Joe Taschler and Karen Herzog / Milwaukee Journal Sentinel
MILWAUKEE — Got whey?
From infant formula and protein supplements to sports drinks and nutrition bars, whey — the nursery rhyme food that was once a ditch-dumped byproduct of cheese making — is taking on growing clout as a global food ingredient. And food scientists are seeking even more uses for the protein-dense product that can help build muscle and lean bodies.
The Wisconsin Center for Dairy Research at the University of Wisconsin-Madison last week picked up a $1 million grant from the U.S. Department of Commerce to develop higher-value whey products for export, including new products for fast-growing Asian markets. Researchers also will be working to develop healthier dairy-based alternatives for school lunches in the United States.
The timing of the $1 million research grant couldn’t be better: Technology is helping unlock more of the nutritional value of whey as the number of mouths to feed grows across the planet.
“The technology is advancing to the point where it’s becoming even more of a valuable product for the dairy industry than it was even five years ago,” said Jen Pino-Gallagher, agricultural market development manager for the Wisconsin agriculture department.
The value comes from separating the protein in whey from its less valuable lactose, minerals and fat.
Currently at the top of the whey value chain is 90 percent-plus protein powder, followed by 80 percent protein powder, 34 percent protein powder, sweet whey and dried lactose-mineral permeate, said Dean Sommer, a cheese and food technologist at the Wisconsin Center for Dairy Research.
Cheese is made by adding enzymes to milk, causing it to separate.
The curds that form are used to make cheese, leaving behind whey protein in the liquid part. The liquid whey is then pasteurized and typically dried into a powder.
Increasingly, cutting-edge technology isolates the protein from the liquid whey and captures it for high-value uses.
K.J. Burrington, dairy ingredient applications coordinator at the University of Wisconsin dairy research center, spends a lot of time in a laboratory figuring out new uses for whey, including its less in-demand components.
For instance, 80 percent of permeate — the lactose-mineral mix left after protein is isolated from whey — is now used for animal food. Only 20 percent goes into food for people. But recently, researchers have been working on developing permeate into a healthier alternative to salt, because it has a salty flavor.
“The reduced sodium (in permeate) was kind of a surprise,” said Burrington, who has worked on whey for 15 years. “It wasn’t really on anyone’s radar” until around 2000, she said.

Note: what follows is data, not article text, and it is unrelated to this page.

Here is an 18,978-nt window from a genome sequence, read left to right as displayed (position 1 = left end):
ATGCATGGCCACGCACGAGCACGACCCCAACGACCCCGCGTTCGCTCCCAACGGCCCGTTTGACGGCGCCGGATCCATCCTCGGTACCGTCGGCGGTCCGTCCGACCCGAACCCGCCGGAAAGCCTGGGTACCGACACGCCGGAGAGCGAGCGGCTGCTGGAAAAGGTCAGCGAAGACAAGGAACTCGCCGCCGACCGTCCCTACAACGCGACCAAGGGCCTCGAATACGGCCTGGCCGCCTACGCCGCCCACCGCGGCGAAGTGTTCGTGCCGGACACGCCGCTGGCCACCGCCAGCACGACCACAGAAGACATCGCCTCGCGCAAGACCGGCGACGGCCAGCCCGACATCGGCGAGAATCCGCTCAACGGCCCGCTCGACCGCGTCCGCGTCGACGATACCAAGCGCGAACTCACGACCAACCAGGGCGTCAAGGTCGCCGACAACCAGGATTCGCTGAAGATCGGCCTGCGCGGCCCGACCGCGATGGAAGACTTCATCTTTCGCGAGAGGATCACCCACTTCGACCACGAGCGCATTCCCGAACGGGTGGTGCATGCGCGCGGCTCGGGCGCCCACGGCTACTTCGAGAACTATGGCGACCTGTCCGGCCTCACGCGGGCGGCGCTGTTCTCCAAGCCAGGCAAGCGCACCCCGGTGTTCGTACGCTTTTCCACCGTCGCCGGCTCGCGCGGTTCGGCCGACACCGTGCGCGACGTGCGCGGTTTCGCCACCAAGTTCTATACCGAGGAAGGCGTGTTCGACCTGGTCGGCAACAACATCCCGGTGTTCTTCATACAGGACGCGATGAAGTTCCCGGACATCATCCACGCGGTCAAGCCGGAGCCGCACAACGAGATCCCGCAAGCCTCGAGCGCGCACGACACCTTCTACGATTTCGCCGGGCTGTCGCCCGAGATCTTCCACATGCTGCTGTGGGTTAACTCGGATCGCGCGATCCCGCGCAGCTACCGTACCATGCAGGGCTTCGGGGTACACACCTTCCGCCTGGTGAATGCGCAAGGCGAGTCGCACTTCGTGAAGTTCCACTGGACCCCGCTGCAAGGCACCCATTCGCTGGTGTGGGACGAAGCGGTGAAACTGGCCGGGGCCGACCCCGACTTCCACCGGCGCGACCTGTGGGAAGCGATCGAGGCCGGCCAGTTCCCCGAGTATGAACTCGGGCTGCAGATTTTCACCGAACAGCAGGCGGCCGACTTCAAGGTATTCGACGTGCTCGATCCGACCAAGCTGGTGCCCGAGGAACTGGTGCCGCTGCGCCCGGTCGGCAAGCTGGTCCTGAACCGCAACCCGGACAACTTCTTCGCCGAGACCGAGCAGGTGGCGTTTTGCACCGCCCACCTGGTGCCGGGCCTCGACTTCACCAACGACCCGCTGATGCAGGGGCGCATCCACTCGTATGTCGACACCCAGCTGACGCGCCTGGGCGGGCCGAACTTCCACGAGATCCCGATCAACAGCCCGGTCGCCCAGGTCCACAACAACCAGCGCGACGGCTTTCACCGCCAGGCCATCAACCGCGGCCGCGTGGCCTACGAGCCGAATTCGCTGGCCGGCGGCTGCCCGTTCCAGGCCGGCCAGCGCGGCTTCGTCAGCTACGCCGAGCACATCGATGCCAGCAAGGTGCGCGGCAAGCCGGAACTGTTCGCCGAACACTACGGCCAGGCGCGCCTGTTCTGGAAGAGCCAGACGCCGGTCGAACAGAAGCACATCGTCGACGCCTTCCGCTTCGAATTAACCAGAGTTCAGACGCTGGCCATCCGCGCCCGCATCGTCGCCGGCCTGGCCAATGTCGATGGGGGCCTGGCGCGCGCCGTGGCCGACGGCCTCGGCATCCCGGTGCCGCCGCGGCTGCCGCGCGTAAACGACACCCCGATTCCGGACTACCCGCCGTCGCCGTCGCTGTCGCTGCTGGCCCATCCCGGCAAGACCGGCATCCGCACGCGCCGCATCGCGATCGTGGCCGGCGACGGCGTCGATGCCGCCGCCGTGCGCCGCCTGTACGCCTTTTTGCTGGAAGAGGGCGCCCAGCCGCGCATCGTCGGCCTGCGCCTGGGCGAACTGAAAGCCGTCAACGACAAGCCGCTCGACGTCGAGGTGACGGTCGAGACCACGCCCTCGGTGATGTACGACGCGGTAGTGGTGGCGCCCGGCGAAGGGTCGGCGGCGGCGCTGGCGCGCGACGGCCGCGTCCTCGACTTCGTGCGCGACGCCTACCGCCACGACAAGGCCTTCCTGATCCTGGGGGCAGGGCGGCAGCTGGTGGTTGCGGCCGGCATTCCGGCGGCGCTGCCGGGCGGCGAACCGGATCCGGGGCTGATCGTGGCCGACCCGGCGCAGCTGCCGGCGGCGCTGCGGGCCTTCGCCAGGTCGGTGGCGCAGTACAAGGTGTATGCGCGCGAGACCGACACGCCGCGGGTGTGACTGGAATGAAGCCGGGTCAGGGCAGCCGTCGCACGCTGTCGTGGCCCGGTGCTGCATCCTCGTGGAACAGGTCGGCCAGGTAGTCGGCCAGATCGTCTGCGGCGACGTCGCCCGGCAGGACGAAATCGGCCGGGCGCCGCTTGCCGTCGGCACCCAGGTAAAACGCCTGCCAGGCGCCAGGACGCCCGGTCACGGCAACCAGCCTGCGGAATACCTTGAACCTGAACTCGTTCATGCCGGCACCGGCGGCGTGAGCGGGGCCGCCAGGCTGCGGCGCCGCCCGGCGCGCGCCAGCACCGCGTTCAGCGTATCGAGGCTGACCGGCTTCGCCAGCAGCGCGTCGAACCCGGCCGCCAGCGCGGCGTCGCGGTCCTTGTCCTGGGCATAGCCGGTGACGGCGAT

Whey research at the University of Wisconsin center and elsewhere has evolved in the past 20 to 30 years. Whey initially was dried and sold as a relatively inexpensive protein filler in foods, and was fed to animals, said Sommer.
“That was before we realized the nutritional benefits and functionality of whey,” he said.
Whey protein has a clean, neutral flavor, so when it’s used in food manufacturing, it adds little or no taste, Sommer said.
“Whey proteins are the most nutritionally complete proteins known,” Sommer said. “That’s why body builders use whey proteins for muscle building and muscle repair, and recovery after strenuous exercise.”
Products with whey protein as a major source of protein list “whey protein isolate,” “whey protein concentrate” or “hydrolyzed whey protein” near the beginning of the ingredients list. Look for it in smoothies, oatmeal, soups, sauces, dips and baked goods.
The low-carb movement of the early 2000s put protein in the spotlight to stay. But the focus has evolved.
A diabetic watching his or her glycemic index, or someone trying to lose fat while preserving muscle, may benefit from whey protein.
Ryan Dorn, a sales associate at Elite Nutrition in Milwaukee, pours a smoothie that includes whey protein. The protein-rich product is being incorporated into more food products.
The holiest plant of the Christmas season may be a raggedy shrub with peeling bark that seems to grow best in a dusty backyard in Tempe, Ariz. This is Boswellia sacra, better known as the frankincense tree. The shrub’s gum resin is one of the three biblical gifts that the wise men bestowed on the infant Jesus. Until recently, Americans who wished to cultivate their…
If you feel the need for speed but aren't a board rider or downhill skier, tubing could be just the thing. Time was, you blew up an old inner tube and headed into the mountains in search of snow and a likely slope. You'd trudge up the hill, cruise down for all it was worth and hot foot it back uphill. The sweat factor was…
FRESNO, Calif. — Federal law now allows visitors to carry guns in national parks, but you can’t just slip a loaded pistol into your backpack and take a hike. Pay attention, because this is a little complicated. You will need a concealed weapons permit to carry the loaded gun in the backpack. But you don’t need any kind of permit if you just want to…
Q: Why do some vegetables, such as cooked diced carrots, spark when I reheat them in the microwave?A: Microwaves work by sending out electromagnetic waves that vibrate the water, fat and sugar molecules in food, creating heat. The microwave generates an electric field, but the intensity of the electricity varies throughout the microwave. When you cut a carrot into small pieces and heat them in…
A barred owl that drew crowds of onlookers while swooping around at Farewell Bend Park earlier this year may well be dead. The owl was seen from mid-January into last month, regularly hunting for mice and voles along the Deschutes River just upstream of the Old Mill District. It then disappeared about a month ago. Two photographers found a dead owl March 3 about 10…